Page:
The CTIT also carries out market studies using specific databases in order to evaluate the market potential that the technology generated by the research may offer. Thus, if a company is interested in getting hold of the technology, the contracts and negotiations are carried out in advance to make the transfer more efficient. The technologies available for the industry are listed in the UFMG Patent Bank. When a company is interested in a specific technology, additional information may be requested by means of a nondisclosure agreement with the agency. When a transfer of technology and materials takes place at the University, the latter is licensed through the payment of licenses and royalties. The received payments are equally divided among UFMG, the owner of the patent, and the inventors. The sharing among the inventors is made following prior agreement.

For the transfer process to begin, the legal department of CTIT must be contacted to follow up all the licensing process. One aspect that may be considered negative within the CTIT is that the whole process of TT is carried out by the agency, including the search and writing of patents, which entails higher costs to maintain a multidisciplinary team (Lucena and Sproesser, 2015).

We also identified the departments within UFMG that present the largest number of patents deposited at the INPI: the Department of Chemistry has deposited 222 applications, and the Department of Biochemistry and Immunology has deposited 122 applications. In 2016, UFMG was the third university with the highest number of patents granted by INPI; of the 91 patent applications filed in that year, 45 were from the area of Biotechnology.

We additionally observed a disproportion between the number of patent applications and the number of patents granted. This phenomenon may be explained by the backlog in the INPI service, where the average time between the filing of the patent and its concession is approximately ten years. Another finding refers to the impact of the generation, protection, and transfer of technologies carried out by the CTIT-UFMG, which has made the institution a national reference in IP management and shows the importance of the CTIT activities.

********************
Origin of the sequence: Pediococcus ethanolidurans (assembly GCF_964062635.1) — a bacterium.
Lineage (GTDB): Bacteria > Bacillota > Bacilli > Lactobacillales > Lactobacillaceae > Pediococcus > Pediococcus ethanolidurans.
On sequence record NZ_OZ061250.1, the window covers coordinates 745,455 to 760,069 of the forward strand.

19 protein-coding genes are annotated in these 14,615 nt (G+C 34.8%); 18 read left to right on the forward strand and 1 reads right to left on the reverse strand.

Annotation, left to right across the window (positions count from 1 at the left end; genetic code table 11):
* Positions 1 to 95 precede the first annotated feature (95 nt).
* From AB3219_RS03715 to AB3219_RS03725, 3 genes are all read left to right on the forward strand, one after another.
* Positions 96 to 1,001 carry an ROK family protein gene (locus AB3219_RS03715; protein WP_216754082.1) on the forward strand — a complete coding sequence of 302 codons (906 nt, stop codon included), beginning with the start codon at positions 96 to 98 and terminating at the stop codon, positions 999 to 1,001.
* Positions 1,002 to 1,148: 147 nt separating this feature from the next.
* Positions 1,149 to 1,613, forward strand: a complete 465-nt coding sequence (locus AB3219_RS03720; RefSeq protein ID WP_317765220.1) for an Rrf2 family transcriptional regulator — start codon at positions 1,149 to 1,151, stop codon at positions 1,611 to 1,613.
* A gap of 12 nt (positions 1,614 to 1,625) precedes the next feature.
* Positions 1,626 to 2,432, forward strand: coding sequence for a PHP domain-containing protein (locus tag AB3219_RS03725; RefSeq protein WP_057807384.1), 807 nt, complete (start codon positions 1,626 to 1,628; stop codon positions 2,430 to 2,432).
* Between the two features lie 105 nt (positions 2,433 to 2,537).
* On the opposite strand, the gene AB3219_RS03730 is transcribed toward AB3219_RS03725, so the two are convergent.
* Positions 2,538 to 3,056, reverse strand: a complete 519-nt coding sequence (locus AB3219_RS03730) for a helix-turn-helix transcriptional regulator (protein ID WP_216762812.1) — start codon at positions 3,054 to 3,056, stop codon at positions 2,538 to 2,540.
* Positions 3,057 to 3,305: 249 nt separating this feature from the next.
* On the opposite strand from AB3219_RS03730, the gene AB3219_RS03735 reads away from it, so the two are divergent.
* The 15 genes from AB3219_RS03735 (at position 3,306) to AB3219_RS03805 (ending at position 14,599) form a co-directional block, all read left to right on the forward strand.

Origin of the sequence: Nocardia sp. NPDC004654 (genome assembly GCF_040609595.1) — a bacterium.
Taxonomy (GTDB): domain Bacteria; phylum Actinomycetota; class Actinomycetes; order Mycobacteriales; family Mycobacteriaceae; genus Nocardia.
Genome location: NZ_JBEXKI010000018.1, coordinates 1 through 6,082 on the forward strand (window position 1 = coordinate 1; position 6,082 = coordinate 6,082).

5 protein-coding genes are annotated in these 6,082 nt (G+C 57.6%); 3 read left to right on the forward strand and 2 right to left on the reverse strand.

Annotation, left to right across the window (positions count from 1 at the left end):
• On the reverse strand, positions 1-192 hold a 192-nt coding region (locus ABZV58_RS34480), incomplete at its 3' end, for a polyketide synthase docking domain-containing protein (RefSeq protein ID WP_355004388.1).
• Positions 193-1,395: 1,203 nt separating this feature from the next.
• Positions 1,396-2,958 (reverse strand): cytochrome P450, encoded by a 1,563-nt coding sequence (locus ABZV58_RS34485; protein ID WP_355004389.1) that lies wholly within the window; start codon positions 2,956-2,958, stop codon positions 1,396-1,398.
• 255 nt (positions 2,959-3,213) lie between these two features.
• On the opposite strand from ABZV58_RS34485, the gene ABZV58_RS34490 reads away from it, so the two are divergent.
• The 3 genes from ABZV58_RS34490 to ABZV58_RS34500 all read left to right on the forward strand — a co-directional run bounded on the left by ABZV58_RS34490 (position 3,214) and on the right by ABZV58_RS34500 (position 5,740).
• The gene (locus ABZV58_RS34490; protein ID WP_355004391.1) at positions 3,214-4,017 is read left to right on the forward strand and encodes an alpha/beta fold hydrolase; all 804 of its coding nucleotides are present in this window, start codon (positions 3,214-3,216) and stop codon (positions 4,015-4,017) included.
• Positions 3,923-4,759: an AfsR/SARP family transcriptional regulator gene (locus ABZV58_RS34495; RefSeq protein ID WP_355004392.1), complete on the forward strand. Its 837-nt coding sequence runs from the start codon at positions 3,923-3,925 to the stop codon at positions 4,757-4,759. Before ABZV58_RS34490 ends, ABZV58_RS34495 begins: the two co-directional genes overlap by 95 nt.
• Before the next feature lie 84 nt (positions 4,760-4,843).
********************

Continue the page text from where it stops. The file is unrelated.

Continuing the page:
Within the universities, patents represent a stimulus for teaching and research, and have a role as a source of financial support. In this context, the key point is the “free transferability” of patents, which justify their role as a link between activities of research and development (R&D) and their commercial exploitation. The effects of transforming science and technology into economic values through patents differ depending on the method applied. According to Haase et al (2005), they are:

  • the granting of exclusive or non-exclusive licenses;
  • the sale of all the rights conferred by the patent;
  • the cooperation and joint ventures with companies;
  • the introduction of patents in companies based on the knowledge and technologies generated in academia (spin-offs).

It is clear that the innovation environment investigated in the present study (CTIT) is an important part of the relationship between university/company, and contributes considerably to bringing the public university closer to private companies. Noteworthy, the connection among the innovation environments within UFMG may potentiate the creation of a multidisciplinary culture of combined technological and scientific development among researchers, companies, and students.



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Published by the Triple Helix Association  –  ISSN 2281-4515